Based on BLINEX loss function and by using equation (28), the Bayes estimator for is given aswhere is the ML estimate of which can be obtained using equation (7) and can be obtained using the following integral:

Similarly, the Bayes estimate of the reliability at a mission time related to BLINEX loss function iswhere is the ML estimate of which can be obtained using equation (8) and can be obtained using the following integral:

In this work, we solve the following nonlinear programming (using Mathematica software) to find the optimal values of the weighted coefficient and in equation (28):

5. Simulation Study and Comparisons

All estimation methods, mentioned in Section 4, are used to estimate the parameter and reliability function of IRD. To examine the performance of these estimation methods, the Monte Carlo simulation study is conducted. The simulation consists of four steps as follows:(1)For the given values of prior parameters , generate a random value from the Gamma prior pdf in equation (18) [19].(2)Using obtained in Step 1, we generate lower record values from inverse Rayleigh distribution whose pdf is given by equation (1).(3)The different estimates of and at time t (chosen to be 4) are computed.(4)Steps 1 to 3 are repeated 10,000 times.(5)The evaluation is done depending on the absolute bias in addition to the mean square error (MSE) where is the estimate at the run.(6)The results are listed in Tables 14.



31.037870.606930.568080.606620.398630.315140.567870.398490.28874
40.788280.553940.519680.553720.392720.321240.519540.392570.29764
50.653420.505960.475340.505780.378100.317040.475250.377930.29541
60.558810.460090.431950.459960.356610.304540.431880.356440.28420
70.480790.410940.385000.410830.328500.286770.384950.328320.26636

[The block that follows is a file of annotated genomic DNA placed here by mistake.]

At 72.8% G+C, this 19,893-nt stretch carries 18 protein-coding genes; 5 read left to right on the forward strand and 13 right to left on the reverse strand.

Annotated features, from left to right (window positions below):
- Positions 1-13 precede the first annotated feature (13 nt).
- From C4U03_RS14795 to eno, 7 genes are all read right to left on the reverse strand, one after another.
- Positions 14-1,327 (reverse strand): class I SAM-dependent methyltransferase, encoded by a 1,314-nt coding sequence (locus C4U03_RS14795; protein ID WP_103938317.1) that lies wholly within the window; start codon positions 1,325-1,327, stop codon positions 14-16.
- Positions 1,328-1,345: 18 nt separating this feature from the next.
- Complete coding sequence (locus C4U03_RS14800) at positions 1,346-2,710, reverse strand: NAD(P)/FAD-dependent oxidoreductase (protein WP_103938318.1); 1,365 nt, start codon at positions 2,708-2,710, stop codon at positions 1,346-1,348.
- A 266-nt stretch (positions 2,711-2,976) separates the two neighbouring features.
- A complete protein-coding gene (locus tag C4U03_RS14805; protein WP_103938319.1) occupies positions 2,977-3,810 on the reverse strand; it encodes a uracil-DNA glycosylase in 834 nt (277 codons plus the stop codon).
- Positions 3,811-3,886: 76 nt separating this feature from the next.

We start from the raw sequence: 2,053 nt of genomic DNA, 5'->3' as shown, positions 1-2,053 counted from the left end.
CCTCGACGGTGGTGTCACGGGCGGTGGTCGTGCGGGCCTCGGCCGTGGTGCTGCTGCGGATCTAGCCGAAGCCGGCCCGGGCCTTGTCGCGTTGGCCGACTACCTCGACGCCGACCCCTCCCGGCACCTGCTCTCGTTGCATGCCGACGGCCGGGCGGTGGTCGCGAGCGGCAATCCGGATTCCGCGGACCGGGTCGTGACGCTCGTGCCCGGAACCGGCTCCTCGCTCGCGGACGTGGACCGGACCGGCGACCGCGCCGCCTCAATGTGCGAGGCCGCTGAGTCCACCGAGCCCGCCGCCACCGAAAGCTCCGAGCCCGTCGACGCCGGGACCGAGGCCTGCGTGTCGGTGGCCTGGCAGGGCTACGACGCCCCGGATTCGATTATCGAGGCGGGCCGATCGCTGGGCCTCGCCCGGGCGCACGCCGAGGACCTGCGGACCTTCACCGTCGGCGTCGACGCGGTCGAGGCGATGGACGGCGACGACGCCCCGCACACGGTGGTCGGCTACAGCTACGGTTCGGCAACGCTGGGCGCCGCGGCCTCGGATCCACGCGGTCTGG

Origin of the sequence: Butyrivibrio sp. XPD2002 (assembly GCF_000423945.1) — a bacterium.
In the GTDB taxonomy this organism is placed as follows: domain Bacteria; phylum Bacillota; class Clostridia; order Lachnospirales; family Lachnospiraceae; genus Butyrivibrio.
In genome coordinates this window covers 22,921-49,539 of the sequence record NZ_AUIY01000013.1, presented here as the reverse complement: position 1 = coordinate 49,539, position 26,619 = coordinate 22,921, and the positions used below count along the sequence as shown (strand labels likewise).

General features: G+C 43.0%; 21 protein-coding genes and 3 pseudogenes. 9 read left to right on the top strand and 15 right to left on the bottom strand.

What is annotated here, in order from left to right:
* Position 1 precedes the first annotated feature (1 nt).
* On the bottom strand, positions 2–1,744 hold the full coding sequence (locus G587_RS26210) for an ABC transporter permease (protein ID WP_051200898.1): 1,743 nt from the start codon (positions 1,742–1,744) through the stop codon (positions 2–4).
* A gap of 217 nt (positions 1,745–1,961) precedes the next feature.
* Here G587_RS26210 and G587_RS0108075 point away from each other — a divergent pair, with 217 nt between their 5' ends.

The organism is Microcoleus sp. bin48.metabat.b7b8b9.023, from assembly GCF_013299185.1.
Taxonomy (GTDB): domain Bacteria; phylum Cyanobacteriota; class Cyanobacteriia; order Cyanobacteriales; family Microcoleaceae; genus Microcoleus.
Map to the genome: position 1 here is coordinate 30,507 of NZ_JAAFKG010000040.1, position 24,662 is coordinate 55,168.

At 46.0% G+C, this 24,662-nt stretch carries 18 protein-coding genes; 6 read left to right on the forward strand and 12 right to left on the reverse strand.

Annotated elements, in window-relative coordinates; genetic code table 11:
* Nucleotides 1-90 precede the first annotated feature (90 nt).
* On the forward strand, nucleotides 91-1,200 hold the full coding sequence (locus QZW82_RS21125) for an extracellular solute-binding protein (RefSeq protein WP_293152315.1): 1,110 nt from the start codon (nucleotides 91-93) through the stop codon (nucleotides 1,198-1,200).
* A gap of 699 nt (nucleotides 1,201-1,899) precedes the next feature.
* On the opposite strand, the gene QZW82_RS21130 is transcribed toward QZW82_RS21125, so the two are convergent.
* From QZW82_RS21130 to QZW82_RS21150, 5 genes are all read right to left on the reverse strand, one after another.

34.550020.667800.651870.667060.261090.148300.651200.261090.14235
41.828890.583230.582700.582700.265260.159280.568830.265260.15391
51.130610.496050.483810.495660.251130.158270.483480.251130.15330
60.773550.416910.405810.416620.227850.148910.405570.227850.14420
70.543740.344280.334370.344070.198970.133740.334200.198970.12880



30.053430.032760.030900.034440.032760.031200.031950.030900.02985
40.042510.030130.028480.031370.030130.028960.029180.028480.02777
50.035820.027690.026220.028660.027690.026770.026700.026210.02571
60.030930.025290.023940.034440.032760.031200.031950.030900.02985
70.026780.022670.021420.031370.030130.028960.029180.028480.02777



30.008150.001880.001840.002090.001880.002090.002030.001840.00167
40.004570.001660.001630.001810.001660.001530.001760.001630.00151
50.003040.001430.001400.001540.001430.001330.001490.001400.00131
60.002160.001210.001190.001300.001210.001140.001260.001190.00112
70.001580.001010.000990.001070.001010.000950.001040.000990.00094

6. Concluding Remarks

In this paper, nonlinear programming was employed to get the best values of weighted coefficients ( and ) of the balanced loss function. The Bayesian and non-Bayesian estimates of the parameter and reliability function R(t) of the lifetimes follow the inverse Rayleigh distribution. The estimations were conducted depending on lower record values.

The results are listed in Tables 14. The main observations are stated in the following points:(1)All tables showed that the Bayes estimates under BLINEX loss function are the best according to the smallest values of absolute bias and MSE comparing with the estimates under LINEX loss function, BSE loss function, SE loss function, or MLEs. Bayes estimates under the BSE loss function came in the second level of accuracy. The third, fourth, and fifth levels of accuracy were for Bayes estimates under the LINEX loss function, the estimates under SE loss function, and ML estimations, respectively.(2)The results showed that the values of all MSEs and all absolute bias decrease as increases. This means here is an inverse relationship between the evaluation functions and the number of recorded values.(3)In order to show the effect of the shape parameter of the asymmetric loss function, we examined different values of c. One can observe that when the value of c is closed to zero, then the values of MSE of both Bayes estimates under LINEX and BLINEX loss function are almost the same. This means that BLINEX loss function is generated to LINEX loss function.

Data Availability

The data were generated by simulation done by using mathematical software.

Conflicts of Interest

The authors declare that they have no conflicts of interest.

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Copyright © 2021 Fuad S. Al-Duais and Mohammed Alhagyan. This is an open access article distributed under the Creative Commons Attribution License, which permits unrestricted use, distribution, and reproduction in any medium, provided the original work is properly cited.